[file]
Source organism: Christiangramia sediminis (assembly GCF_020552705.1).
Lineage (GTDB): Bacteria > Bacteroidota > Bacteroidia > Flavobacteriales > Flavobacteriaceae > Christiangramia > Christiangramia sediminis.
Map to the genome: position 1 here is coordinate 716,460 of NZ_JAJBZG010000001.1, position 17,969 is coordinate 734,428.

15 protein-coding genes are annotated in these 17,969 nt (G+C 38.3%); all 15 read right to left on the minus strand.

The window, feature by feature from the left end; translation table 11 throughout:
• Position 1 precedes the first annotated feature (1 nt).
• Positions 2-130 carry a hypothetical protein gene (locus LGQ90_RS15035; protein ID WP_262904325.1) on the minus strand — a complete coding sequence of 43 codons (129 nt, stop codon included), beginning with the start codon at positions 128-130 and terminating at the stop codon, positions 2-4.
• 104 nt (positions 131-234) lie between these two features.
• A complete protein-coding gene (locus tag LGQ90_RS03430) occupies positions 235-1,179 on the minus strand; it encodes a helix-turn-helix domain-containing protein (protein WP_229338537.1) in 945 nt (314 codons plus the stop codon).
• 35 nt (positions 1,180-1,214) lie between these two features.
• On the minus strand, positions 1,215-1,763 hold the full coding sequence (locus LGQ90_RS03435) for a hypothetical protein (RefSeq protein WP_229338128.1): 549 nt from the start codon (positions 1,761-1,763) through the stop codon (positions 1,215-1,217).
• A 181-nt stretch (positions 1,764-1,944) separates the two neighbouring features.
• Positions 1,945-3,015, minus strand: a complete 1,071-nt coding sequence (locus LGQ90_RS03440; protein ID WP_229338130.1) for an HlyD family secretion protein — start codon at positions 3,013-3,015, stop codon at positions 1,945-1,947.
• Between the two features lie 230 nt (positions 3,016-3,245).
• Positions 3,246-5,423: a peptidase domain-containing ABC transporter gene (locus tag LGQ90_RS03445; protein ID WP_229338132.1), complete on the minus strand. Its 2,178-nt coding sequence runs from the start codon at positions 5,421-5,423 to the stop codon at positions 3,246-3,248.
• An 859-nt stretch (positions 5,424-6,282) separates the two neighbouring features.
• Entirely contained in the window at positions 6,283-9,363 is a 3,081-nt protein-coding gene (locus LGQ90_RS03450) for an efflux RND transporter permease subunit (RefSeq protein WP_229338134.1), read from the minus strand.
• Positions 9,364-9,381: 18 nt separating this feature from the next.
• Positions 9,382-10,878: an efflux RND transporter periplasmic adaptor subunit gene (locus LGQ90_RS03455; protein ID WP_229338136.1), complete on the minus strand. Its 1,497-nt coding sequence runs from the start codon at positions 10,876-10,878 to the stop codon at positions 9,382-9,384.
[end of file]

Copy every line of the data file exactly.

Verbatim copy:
Source organism: Christiangramia sediminis (assembly GCF_020552705.1).
Lineage (GTDB): Bacteria > Bacteroidota > Bacteroidia > Flavobacteriales > Flavobacteriaceae > Christiangramia > Christiangramia sediminis.
Map to the genome: position 1 here is coordinate 716,460 of NZ_JAJBZG010000001.1, position 17,969 is coordinate 734,428.

15 protein-coding genes are annotated in these 17,969 nt (G+C 38.3%); all 15 read right to left on the minus strand.

The window, feature by feature from the left end; translation table 11 throughout:
• Position 1 precedes the first annotated feature (1 nt).
• Positions 2-130 carry a hypothetical protein gene (locus LGQ90_RS15035; protein ID WP_262904325.1) on the minus strand — a complete coding sequence of 43 codons (129 nt, stop codon included), beginning with the start codon at positions 128-130 and terminating at the stop codon, positions 2-4.
• 104 nt (positions 131-234) lie between these two features.
• A complete protein-coding gene (locus tag LGQ90_RS03430) occupies positions 235-1,179 on the minus strand; it encodes a helix-turn-helix domain-containing protein (protein WP_229338537.1) in 945 nt (314 codons plus the stop codon).
• 35 nt (positions 1,180-1,214) lie between these two features.
• On the minus strand, positions 1,215-1,763 hold the full coding sequence (locus LGQ90_RS03435) for a hypothetical protein (RefSeq protein WP_229338128.1): 549 nt from the start codon (positions 1,761-1,763) through the stop codon (positions 1,215-1,217).
• A 181-nt stretch (positions 1,764-1,944) separates the two neighbouring features.
• Positions 1,945-3,015, minus strand: a complete 1,071-nt coding sequence (locus LGQ90_RS03440; protein ID WP_229338130.1) for an HlyD family secretion protein — start codon at positions 3,013-3,015, stop codon at positions 1,945-1,947.
• Between the two features lie 230 nt (positions 3,016-3,245).
• Positions 3,246-5,423: a peptidase domain-containing ABC transporter gene (locus tag LGQ90_RS03445; protein ID WP_229338132.1), complete on the minus strand. Its 2,178-nt coding sequence runs from the start codon at positions 5,421-5,423 to the stop codon at positions 3,246-3,248.
• An 859-nt stretch (positions 5,424-6,282) separates the two neighbouring features.
• Entirely contained in the window at positions 6,283-9,363 is a 3,081-nt protein-coding gene (locus LGQ90_RS03450) for an efflux RND transporter permease subunit (RefSeq protein WP_229338134.1), read from the minus strand.
• Positions 9,364-9,381: 18 nt separating this feature from the next.
• Positions 9,382-10,878: an efflux RND transporter periplasmic adaptor subunit gene (locus LGQ90_RS03455; protein ID WP_229338136.1), complete on the minus strand. Its 1,497-nt coding sequence runs from the start codon at positions 10,876-10,878 to the stop codon at positions 9,382-9,384.